The bustling commercial streets of Hunts Point and Mott Haven offer little evidence of the coronavirus pandemic traumatizing much of the nation, even as two local schools were shuttered for 24 hours following a false alarm about a student testing positive for the virus.
Streets and subways remained crowded and local stores reported little fall-off in business, as residents went about their day. One difference was evident, though – shoppers and storekeepers were taking a variety of precautions to keep the virus at bay.
“Honestly I still have to work either way,” said Mott Haven resident Geraldine Fernandez. “I just have to be more careful with how I travel around the city, so I’ve been carrying around napkins and tissues ever since I heard about the case up in New Rochelle.”
The state’s first official coronovirus case was a resident of New Rochelle, just 15 miles to the north. On Thursday, two Mott Haven schools were closed for 24 hours after a student who had reportedly tested positive for the virus turned out not to be infected. The schools, Laboratory School of Finance and Technology and South Bronx Preparatory were disinfected and reopened Friday following the negative virus test.
The schools, Laboratory School of Finance and Technology and South Bronx Preparatory: A College Board School, were being cleaned and disinfected Thursday as the city’s health department investigated who else might have been exposed.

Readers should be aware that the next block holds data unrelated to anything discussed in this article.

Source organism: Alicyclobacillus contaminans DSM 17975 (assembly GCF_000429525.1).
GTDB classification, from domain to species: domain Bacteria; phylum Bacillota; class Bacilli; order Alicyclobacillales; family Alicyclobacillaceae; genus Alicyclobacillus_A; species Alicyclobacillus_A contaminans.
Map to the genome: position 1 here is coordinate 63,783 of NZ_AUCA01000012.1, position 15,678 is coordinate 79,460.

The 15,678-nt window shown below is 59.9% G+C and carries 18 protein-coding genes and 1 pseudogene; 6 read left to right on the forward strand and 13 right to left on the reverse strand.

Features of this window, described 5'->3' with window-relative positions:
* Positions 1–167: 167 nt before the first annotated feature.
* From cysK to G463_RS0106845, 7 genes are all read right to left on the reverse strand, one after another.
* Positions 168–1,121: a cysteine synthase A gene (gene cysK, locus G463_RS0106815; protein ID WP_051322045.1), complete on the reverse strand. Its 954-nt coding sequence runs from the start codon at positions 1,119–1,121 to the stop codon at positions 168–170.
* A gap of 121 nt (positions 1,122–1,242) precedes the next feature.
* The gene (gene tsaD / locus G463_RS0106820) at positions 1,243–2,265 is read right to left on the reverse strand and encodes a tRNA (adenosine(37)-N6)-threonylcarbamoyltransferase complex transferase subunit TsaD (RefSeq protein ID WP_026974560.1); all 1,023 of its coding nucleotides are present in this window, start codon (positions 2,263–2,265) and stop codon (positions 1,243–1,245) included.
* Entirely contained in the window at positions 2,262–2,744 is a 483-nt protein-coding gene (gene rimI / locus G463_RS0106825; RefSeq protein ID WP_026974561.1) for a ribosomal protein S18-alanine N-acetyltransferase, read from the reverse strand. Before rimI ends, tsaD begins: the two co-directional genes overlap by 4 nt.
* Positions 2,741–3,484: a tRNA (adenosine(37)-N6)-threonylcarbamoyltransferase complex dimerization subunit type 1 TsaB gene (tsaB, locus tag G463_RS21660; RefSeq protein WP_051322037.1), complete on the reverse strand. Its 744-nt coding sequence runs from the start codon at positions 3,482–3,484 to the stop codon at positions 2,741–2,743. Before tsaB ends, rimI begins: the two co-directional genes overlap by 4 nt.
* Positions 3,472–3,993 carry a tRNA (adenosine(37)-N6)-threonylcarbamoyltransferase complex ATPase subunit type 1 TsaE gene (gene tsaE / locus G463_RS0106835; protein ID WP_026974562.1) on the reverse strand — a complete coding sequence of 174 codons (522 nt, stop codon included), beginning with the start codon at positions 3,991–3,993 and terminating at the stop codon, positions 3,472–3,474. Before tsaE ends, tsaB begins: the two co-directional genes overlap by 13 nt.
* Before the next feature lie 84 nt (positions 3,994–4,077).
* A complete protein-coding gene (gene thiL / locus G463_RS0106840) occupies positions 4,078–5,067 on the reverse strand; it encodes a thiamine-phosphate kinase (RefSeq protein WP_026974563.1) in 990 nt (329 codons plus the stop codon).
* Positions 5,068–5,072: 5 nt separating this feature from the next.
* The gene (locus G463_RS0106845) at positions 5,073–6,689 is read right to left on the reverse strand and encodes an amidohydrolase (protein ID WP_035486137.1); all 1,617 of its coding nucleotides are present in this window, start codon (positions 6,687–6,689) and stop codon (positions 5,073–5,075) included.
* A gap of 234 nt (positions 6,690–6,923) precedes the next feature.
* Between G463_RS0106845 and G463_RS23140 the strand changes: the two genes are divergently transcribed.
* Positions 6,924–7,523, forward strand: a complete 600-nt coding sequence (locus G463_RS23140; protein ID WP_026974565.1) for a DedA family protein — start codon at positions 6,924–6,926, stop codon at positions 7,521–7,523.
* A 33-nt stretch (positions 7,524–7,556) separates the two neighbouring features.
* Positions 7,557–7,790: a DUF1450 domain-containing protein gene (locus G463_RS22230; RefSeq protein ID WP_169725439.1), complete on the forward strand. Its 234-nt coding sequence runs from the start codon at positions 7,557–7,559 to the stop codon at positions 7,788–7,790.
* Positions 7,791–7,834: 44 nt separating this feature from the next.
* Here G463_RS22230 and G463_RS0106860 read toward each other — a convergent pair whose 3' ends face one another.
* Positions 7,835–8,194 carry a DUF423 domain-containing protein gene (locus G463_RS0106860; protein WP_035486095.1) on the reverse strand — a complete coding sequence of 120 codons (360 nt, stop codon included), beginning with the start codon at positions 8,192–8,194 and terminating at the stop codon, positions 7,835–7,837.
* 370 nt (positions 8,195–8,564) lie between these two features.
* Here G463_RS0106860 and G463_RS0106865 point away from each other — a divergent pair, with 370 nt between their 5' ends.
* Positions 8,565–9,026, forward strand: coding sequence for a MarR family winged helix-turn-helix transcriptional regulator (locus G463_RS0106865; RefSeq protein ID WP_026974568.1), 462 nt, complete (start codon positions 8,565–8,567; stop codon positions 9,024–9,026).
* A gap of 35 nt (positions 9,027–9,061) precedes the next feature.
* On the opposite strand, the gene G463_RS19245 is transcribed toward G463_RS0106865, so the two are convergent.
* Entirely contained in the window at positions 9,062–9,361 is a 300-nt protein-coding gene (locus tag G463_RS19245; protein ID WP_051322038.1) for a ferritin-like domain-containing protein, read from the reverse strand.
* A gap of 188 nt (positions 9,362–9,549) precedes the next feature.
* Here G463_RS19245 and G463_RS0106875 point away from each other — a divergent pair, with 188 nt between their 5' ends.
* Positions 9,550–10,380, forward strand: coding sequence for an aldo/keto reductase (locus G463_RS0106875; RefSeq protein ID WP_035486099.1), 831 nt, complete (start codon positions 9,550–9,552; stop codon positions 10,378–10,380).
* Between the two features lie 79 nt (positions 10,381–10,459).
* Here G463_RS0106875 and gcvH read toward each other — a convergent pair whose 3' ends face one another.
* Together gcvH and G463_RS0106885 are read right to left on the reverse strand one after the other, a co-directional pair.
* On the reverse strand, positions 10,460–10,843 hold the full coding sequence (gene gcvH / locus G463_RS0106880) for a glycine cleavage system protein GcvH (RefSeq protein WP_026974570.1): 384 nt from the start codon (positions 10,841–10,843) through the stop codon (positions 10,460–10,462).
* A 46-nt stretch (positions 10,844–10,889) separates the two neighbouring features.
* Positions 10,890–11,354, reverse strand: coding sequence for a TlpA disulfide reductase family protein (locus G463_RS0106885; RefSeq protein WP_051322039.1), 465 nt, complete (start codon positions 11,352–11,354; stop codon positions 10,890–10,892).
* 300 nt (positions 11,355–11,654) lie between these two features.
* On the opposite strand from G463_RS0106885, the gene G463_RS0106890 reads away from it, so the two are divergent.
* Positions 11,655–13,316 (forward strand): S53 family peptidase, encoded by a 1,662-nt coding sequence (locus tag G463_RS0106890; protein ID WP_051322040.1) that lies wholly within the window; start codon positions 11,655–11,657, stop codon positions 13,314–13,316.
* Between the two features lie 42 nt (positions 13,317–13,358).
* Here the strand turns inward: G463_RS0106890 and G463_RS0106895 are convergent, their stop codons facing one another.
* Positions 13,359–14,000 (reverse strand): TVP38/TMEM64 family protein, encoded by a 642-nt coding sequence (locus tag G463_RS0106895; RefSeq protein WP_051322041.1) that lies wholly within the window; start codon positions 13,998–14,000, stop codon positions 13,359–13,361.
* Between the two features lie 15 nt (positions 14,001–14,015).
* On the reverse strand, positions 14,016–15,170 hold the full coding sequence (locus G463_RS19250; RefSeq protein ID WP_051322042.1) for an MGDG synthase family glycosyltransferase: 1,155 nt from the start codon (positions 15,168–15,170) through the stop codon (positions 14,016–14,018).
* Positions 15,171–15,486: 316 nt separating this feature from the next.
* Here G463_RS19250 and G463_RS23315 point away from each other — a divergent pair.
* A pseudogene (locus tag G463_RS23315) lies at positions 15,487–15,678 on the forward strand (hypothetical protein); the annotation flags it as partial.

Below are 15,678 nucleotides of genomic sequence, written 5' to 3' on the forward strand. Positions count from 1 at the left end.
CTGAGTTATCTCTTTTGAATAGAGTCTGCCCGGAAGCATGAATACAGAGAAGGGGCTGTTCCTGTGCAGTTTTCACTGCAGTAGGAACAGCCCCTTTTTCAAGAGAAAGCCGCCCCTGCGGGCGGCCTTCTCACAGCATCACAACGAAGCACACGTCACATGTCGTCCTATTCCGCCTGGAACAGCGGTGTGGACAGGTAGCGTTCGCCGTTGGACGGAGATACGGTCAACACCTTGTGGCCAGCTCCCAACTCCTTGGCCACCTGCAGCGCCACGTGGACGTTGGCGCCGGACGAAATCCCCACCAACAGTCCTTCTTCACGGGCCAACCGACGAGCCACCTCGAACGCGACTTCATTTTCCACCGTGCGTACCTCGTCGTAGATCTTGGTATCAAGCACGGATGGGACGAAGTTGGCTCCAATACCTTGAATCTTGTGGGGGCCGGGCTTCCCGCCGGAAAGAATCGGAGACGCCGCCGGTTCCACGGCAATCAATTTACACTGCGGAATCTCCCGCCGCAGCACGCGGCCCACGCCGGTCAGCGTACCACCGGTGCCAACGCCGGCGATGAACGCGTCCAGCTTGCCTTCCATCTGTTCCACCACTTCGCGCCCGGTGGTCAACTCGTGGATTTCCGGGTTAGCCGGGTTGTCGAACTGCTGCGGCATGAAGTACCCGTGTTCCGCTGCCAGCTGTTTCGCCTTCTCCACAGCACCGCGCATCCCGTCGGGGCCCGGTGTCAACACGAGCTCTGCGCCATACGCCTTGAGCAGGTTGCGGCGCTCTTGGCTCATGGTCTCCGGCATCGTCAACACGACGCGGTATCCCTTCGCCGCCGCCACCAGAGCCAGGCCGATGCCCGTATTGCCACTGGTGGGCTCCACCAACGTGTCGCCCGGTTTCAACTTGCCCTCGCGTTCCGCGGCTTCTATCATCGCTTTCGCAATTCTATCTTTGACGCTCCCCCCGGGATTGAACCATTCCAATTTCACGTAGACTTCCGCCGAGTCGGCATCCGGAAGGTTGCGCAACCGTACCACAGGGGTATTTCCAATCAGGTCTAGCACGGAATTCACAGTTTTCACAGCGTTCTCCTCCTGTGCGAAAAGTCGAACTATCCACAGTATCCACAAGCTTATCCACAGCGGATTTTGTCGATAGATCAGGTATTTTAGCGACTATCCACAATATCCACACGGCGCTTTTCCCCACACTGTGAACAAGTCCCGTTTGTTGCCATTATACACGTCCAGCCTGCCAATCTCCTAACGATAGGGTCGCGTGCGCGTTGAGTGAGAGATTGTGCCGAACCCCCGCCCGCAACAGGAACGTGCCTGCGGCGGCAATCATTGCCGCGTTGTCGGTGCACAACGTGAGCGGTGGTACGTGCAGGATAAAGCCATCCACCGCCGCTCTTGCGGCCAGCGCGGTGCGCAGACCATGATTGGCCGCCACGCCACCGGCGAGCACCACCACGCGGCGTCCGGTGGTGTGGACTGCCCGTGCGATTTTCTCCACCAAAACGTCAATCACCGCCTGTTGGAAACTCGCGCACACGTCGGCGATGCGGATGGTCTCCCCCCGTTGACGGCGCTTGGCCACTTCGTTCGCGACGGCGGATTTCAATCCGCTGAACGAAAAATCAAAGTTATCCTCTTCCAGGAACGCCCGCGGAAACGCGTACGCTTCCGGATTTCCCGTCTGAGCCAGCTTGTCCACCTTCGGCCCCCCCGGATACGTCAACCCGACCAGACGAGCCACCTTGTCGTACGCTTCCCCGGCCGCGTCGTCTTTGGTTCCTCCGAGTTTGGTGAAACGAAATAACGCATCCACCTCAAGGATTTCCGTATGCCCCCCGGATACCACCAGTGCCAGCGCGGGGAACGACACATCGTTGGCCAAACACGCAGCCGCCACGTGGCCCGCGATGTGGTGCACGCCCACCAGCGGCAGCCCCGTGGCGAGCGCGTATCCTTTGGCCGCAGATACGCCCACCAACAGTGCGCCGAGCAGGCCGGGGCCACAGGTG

Residents were taking a pragmatic view, saying they still had to go about their daily lives, but with a greater awareness about the spread of germs.
The shelves at Rite Aid on Southern Boulevard in Hunts Point that used to be lined with hand sanitizers, surgical masks, gloves, hand soaps and disinfectant sprays have been cleaned out.
Jordany Caba, the manager, said he expected two more shipments of these protective products by Saturday morning. “Everyone is targeting these items, so people are not getting a lot right now,” Caba said. “We order what we can and see what the warehouse gives us.”
Albis Mendoza, the manager at a Jimmy Jazz located across the street from Rite Aid, said he has stocked up on cleaning supplies and increased efforts to clean the store.
Workers are constantly wiping seats and surfaces throughout the day, he said, adding that employees and customers are more cautious in the store.
“Customers are kicking doors open and do not want to shake hands,” Mendoza said. “Cashiers are wearing gloves at the register.”